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Mary Guirguis was 20 weeks pregnant when she learned her baby had stopped growing and most likely wouldn't live past birth. Her doctor suggested that she consider terminating the pregnancy, but for Mary and her husband Maged, that wasn't an option. On January 31, 2014, mary gave birth to a baby girl, Marvel, which means "God's Miracle."
For a beautiful moment, Mary forgot that her daughterhad small limbs and malformed organs and that she wasn't supposed to survive. Then reality sunk in. Marvel was alive, but she was in critical condition. She had numerous complications because of her size and lack of development and was in critical condition. Three days after birth, Marvel was transported to the Newborn Intensive Care Unit (NICU) at Cook Children's Medical Center.
When Marvel was just 5 days old, one of her nurses, Kelsey, noticed Mary intently watching over Marvel. She asked Mary if she had held her daughter yet. Mary said she hadn't because she was worried Marvel was too fragile. Kelsey called in a few doctors and nurses who helped Mary hold Marvel for the first time. Overcome with joy and love, Mary cried with her baby in her arms.
Later that day, Mary tried to make a mold of Marvel's hand, but was unsuccessful due to the delicacy of Marvel's limbs. The next day, Kelsey gave Mary a mold of Marvel's hand that she had made without ever being asked.
The nurses dressed Marvel in cute dresses and accessorized
her with matching bows, and would put Marvel in a bouncy
chair. A Cook Children's chaplain stopped by daily to talk with
Mary and pray over Marvel.
Two weeks after Marvel was born, Mary and Maged learned
the name for their daughter's disorder, atelosteogenesis type
2. It's a severe disorder of cartilage and bone development that
causes infants to have very short arms and legs, as well as a
narrow chest. Infants with this disorder are usually stillborn or
die shortly after birth due to respiratory failure.
Mary was impressed by the care both she and Marvel received at Cook Children's. While it was hard for her to ever leave Marvel, in those times she would have to go out, she knew Marvel was in good hands. "I could call at any time to check up on her," Mary said. "I was sure if something happened, they would call me."
Two weeks later, Marvel passed away. "Everyone was in the room with me—the family, the doctors and nurses, the chaplain," Mary said. "She looked at me and passed away." Marvel had lived for an entire month.
Throughout this challenging month, the people at Cook Children's were understanding and helpful. They provided grief counseling and a private room for Mary and her family to say goodbye. Cook Children's staff also cut a lock of Marvel's hair, made a mold of her hand and took photographs for Mary. When Mary left the grieving room, Cook Children's took care of everything else.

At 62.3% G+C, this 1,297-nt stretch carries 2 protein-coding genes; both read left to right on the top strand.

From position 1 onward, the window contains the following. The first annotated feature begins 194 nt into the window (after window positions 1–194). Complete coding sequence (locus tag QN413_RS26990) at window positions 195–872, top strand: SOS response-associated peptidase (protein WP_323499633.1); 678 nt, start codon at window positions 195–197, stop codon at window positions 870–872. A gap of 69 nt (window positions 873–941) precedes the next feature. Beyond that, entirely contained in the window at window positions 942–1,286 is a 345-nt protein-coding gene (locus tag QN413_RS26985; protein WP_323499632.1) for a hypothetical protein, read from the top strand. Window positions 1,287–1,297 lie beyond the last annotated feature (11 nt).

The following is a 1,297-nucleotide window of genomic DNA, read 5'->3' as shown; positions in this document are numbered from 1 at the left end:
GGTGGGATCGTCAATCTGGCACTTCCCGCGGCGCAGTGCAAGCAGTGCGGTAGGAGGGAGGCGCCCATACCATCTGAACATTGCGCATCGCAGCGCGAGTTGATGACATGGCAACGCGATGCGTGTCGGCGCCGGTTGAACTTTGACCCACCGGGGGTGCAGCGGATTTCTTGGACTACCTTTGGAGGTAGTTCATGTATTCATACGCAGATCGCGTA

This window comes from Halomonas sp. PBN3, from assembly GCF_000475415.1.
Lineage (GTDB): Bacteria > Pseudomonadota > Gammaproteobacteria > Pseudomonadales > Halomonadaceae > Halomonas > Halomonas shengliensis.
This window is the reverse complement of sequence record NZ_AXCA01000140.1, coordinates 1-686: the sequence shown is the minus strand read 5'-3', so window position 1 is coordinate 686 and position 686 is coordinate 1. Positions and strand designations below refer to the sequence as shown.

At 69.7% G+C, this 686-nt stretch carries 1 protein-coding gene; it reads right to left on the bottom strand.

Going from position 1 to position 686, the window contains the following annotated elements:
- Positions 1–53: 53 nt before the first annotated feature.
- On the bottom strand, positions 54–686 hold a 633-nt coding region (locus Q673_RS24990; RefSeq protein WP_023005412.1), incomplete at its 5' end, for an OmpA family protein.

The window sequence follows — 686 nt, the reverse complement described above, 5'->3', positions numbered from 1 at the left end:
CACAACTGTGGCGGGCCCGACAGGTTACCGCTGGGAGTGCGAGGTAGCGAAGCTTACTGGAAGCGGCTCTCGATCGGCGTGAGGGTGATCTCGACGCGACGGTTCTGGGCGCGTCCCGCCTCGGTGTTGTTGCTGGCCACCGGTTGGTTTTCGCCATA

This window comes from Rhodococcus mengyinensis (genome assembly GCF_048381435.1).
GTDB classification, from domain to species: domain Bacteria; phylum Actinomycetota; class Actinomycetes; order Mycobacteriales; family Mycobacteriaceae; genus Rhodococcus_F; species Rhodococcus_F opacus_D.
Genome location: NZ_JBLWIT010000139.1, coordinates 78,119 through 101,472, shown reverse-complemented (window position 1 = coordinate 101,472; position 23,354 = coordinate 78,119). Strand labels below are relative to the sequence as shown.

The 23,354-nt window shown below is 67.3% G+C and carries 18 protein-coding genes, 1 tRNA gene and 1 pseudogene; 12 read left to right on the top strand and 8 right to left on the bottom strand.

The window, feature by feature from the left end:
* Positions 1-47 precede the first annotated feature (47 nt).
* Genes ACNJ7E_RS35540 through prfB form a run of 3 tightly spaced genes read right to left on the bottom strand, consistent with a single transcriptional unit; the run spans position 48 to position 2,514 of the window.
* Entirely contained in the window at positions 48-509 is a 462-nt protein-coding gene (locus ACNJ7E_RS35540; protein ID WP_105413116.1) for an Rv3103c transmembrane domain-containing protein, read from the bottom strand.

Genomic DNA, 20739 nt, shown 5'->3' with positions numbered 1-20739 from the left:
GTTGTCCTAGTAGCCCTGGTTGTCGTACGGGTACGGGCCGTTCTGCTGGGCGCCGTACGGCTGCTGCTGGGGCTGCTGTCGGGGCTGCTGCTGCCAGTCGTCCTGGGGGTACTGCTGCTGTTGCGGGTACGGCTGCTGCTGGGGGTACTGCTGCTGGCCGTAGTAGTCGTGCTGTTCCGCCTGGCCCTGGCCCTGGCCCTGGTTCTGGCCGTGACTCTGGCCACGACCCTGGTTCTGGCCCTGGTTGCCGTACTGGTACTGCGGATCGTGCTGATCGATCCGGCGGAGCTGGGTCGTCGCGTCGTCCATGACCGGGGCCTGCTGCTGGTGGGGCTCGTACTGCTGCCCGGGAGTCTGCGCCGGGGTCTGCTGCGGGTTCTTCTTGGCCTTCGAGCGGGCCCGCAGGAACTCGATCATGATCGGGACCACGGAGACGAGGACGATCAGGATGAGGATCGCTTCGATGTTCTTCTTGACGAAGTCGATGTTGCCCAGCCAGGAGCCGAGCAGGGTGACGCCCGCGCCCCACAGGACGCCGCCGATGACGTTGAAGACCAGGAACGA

Mary had been told to consider early termination of the pregnancy, yet Marvel lived a month. Mary had feared she would never be able to hold or dress her daughter, but she did both, and more. Mary thought she would never be able to see her baby, but Cook Children's NICU made it possible for her to stay right by her side day and night.
When Mary later reflected on her daughter's journey at Cook Children's, she realized that Marvel couldn't have had this experience anywhere else, or received the same standard of care.
Mary began looking for ways to get involved at Cook Children's, and when a job to work in Cook Children's International Patient Services program was posted, Mary applied. Many people asked how she can work for a place that holds such painful memories, but Mary doesn't see it that way. "This organization helped me, and now I help it and the people from where I am from."
Mary was a veterinarian in Egypt before moving to the United States, and speaks both Arabic and English. She now works as a family intake coordinator. She helps parents from around the world whose children need highly specialized care and are considering coming to Cook Children's. She also helps translate for those who speak Arabic once they're here. "I am helping them," Mary said, "but I am helping myself first."
Because of Marvel, Mary experienced first-hand the special care and support that Cook Children's extends to each patient and family. The care that continued on during Marvel's brief life, and was reinforced by the cards she received from Cook Children's staff on Marvel's birthday, and the notes saying the nurses remember her baby.
"Marvel was a miracle," Mary said. "She touches people spiritually, and she touches them personally." Marvel did more in one month of life than some people do in a lifetime and her legacy continues. It is because of her that Mary impacts the lives of others each and every day as she helps to fulfill Cook Children's Promise.
Your generosity does not go unnoticed by others. It is emulated by those who realize its value to the community. It is revered by those who care for our patients because it enables them to do what they do best. And it is appreciated by every patient and every family who benefits from it.
Thank you from each family, patient, nurse, physician and staff member whose life you will have touched with your generosity.